The last twelve months have been rather challenging for the auto industry.
Disruption to global supply chains have meant that local car brands haven’t been able to get enough supply to meet demand – and demand’s been intense. With The Spicy Cough continuing to loom large, Australians have been ditching public transport in droves and buying cars instead, the upshot being that car dealerships are incredibly low on stock and the used car market is going absolutely ballistic.
On top of all this, the Australian automotive landscape is undergoing dramatic changes. With iconic Aussie brand Holden all but shut up shop and electric cars becoming more and more common on our roads, it’s clear that we’re at a turning point – a point hammered home by some telling new sales statistics.
The Federal Chamber of Automotive Industries has just released their VFACTS report for February 2021, which reveals that Chinese brand MG has finally broken through into the list of top 10 auto brands for new car sales in Australia, leapfrogging brands such as Mercedes-Benz, Subaru and Volkswagen to take eighth position overall, a growth of +159.4% over this time last year. This comes off the back of a stellar 2020, which saw the brand record an over +83% growth in sales.
“Of course, we’re only two months into what is a bounce-back year from the pandemic-crippled market in 2020, but MG’s rise through the ranks has been recorded on a monthly basis for a couple of years now, making it no overnight sensation,” Carsales Business relates.
It’s astonishing news for a brand that’s long been considered somewhat of a joke or even actively despised.
Founded in 1924 in Oxford, England, the MG brand has had a checkered history and a number of owners over the last century. While the brand is famous for sporting models like the MGB and the Midget, for most of its existence the MG name has been used to denote sporty versions of cars produced by other British manufacturers, such as the Austin Metro and the Rover 75, rather than a marque in its own right.
British mass-market cars have long had a (well-deserved) reputation for being poorly built and unreliable, and while the MG brand is remembered more fondly than most, the negative reputation still lingers. Since 2005, however, the MG brand has been owned by Chinese automaker SAIC: modern MGs have little in common with the British models of old except for the badge, and MG is now positioned as a somewhat sporty, export-oriented, budget car brand.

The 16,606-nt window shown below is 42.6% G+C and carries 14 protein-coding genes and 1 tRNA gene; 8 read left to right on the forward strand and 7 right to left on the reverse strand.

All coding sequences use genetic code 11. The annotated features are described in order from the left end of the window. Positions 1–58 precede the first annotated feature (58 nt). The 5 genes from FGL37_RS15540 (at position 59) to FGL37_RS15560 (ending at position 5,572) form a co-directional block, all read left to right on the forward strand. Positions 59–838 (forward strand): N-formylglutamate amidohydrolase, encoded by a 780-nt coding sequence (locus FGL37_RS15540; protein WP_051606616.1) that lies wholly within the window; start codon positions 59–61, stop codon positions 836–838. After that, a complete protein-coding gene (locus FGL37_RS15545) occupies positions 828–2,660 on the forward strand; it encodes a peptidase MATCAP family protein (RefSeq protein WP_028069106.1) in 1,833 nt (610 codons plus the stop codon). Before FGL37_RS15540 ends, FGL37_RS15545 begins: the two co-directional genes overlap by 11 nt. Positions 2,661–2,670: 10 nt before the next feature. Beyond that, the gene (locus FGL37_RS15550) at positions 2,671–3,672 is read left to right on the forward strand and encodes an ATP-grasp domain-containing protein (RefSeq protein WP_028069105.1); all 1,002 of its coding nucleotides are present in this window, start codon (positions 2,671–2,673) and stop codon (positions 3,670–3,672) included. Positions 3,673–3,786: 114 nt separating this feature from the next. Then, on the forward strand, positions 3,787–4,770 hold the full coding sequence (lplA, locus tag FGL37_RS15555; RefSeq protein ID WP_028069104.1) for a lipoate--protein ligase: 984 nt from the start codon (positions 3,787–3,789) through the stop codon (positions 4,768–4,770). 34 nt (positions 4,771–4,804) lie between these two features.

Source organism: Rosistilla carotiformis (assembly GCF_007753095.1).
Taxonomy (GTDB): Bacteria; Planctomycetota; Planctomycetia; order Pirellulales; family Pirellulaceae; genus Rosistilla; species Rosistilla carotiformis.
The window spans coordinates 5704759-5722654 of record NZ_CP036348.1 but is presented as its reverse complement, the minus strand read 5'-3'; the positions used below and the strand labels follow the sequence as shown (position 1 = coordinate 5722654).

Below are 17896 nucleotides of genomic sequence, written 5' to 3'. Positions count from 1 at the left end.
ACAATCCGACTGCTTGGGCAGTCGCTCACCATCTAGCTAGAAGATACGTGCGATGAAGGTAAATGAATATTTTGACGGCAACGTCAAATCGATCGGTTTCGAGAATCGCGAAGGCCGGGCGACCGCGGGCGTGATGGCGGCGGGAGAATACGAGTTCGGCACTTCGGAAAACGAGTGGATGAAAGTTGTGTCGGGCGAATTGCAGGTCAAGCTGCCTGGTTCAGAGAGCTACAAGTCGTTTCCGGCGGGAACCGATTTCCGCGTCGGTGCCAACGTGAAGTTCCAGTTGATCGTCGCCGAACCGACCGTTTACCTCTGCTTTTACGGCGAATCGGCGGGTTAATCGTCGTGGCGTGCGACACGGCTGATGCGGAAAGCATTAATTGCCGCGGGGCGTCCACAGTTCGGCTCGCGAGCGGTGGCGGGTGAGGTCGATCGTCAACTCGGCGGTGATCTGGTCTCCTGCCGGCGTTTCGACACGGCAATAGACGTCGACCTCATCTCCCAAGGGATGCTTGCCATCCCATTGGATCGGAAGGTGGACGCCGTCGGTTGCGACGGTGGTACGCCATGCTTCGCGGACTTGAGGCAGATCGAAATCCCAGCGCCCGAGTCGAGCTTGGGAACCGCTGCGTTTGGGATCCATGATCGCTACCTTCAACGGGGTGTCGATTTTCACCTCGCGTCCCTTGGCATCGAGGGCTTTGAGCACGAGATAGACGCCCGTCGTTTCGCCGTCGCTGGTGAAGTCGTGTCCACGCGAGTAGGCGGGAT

Yet Chinese cars have long had a reputation for being poorly built and unreliable, too – derided as ‘Beijing billycarts’; looked upon with suspicion and even outright hatred among some Australian car buyers (with a degree of racism informing this prejudice, it must be said). But modern MGs are actually remarkably well-made cars, with their continued success proof positive that the Chinese auto industry has made great strides in recent years.
It’s a story we’ve seen many times before. Post-WWII, Japanese cars were considered inferior, then they slowly became popular thanks to their low prices and quality construction, and now Japanese brands like Honda and Mitsubishi are some of the world’s largest.
Speaking of Korean cars, another February 2021 new car sales success story has been Genesis, Hyundai’s luxury marque, which recorded a whopping +460% growth in sales compared to February 2020 – a real wake-up call for Japanese and European luxury brands.
Other big winners include Toyota, Australia’s best-selling car brand staying on top with 18,375 sales (+3.9%) and a crushing 21.9% share of the entire market; Bentley, the luxury British marque recording a surprising +42.9% growth in sales; and Škoda, whose healthy +41.8% growth reflects how Australians are starting to warm to the once-overlooked Czech brand.
Will MG – and other Chinese brands – continue to rise the ranks in the Australian car world, or will the Japanese and South Korean brands fight back? Only time will tell. For now, at least, we just hope more new cars start arriving in the country soon. The used car market’s just getting silly.